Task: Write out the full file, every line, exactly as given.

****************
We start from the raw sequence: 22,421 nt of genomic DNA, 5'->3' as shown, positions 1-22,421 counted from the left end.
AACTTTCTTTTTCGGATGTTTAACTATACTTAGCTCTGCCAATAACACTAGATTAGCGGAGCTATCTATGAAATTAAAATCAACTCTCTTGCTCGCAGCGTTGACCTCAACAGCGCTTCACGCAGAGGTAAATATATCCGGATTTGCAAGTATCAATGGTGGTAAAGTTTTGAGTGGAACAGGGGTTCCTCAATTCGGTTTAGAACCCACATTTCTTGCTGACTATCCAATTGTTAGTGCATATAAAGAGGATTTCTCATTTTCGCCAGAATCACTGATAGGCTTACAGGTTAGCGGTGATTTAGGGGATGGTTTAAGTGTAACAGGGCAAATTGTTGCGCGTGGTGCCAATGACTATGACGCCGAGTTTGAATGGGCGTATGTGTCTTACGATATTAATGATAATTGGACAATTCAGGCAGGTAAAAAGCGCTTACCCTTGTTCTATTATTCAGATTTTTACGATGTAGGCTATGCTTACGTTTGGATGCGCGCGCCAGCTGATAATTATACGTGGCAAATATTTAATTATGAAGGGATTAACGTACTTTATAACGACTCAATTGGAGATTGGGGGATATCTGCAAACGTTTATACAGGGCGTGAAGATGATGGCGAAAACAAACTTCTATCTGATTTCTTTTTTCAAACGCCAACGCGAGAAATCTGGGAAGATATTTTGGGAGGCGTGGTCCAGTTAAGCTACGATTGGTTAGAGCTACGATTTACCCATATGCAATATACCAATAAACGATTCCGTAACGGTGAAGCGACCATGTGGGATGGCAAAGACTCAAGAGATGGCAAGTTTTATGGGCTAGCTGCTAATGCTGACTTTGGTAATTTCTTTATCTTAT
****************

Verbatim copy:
We start from the raw sequence: 22,421 nt of genomic DNA, 5'->3' as shown, positions 1-22,421 counted from the left end.
AACTTTCTTTTTCGGATGTTTAACTATACTTAGCTCTGCCAATAACACTAGATTAGCGGAGCTATCTATGAAATTAAAATCAACTCTCTTGCTCGCAGCGTTGACCTCAACAGCGCTTCACGCAGAGGTAAATATATCCGGATTTGCAAGTATCAATGGTGGTAAAGTTTTGAGTGGAACAGGGGTTCCTCAATTCGGTTTAGAACCCACATTTCTTGCTGACTATCCAATTGTTAGTGCATATAAAGAGGATTTCTCATTTTCGCCAGAATCACTGATAGGCTTACAGGTTAGCGGTGATTTAGGGGATGGTTTAAGTGTAACAGGGCAAATTGTTGCGCGTGGTGCCAATGACTATGACGCCGAGTTTGAATGGGCGTATGTGTCTTACGATATTAATGATAATTGGACAATTCAGGCAGGTAAAAAGCGCTTACCCTTGTTCTATTATTCAGATTTTTACGATGTAGGCTATGCTTACGTTTGGATGCGCGCGCCAGCTGATAATTATACGTGGCAAATATTTAATTATGAAGGGATTAACGTACTTTATAACGACTCAATTGGAGATTGGGGGATATCTGCAAACGTTTATACAGGGCGTGAAGATGATGGCGAAAACAAACTTCTATCTGATTTCTTTTTTCAAACGCCAACGCGAGAAATCTGGGAAGATATTTTGGGAGGCGTGGTCCAGTTAAGCTACGATTGGTTAGAGCTACGATTTACCCATATGCAATATACCAATAAACGATTCCGTAACGGTGAAGCGACCATGTGGGATGGCAAAGACTCAAGAGATGGCAAGTTTTATGGGCTAGCTGCTAATGCTGACTTTGGTAATTTCTTTATCTTAT